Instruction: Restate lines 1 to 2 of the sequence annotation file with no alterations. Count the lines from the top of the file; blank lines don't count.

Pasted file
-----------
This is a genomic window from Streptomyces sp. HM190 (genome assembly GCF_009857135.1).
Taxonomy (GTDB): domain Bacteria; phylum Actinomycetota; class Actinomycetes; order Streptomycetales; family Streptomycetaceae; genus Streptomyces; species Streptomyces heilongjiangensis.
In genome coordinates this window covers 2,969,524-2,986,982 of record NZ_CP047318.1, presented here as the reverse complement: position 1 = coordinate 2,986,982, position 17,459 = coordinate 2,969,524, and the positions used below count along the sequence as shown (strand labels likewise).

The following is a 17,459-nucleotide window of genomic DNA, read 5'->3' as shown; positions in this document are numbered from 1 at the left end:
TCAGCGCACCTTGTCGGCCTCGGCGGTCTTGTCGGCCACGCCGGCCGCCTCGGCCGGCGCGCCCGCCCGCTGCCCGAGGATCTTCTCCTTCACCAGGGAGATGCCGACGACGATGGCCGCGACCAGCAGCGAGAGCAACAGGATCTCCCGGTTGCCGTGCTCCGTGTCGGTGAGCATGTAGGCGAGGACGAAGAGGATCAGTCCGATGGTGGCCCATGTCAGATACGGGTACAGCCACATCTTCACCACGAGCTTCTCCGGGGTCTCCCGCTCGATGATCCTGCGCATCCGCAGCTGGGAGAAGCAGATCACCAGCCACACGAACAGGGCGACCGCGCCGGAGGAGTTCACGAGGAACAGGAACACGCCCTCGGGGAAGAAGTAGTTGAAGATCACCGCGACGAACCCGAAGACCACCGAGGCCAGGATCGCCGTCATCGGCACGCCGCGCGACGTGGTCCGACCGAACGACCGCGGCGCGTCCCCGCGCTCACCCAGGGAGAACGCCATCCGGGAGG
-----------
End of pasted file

This is a genomic window from Streptomyces sp. HM190 (genome assembly GCF_009857135.1).
Taxonomy (GTDB): domain Bacteria; phylum Actinomycetota; class Actinomycetes; order Streptomycetales; family Streptomycetaceae; genus Streptomyces; species Streptomyces heilongjiangensis.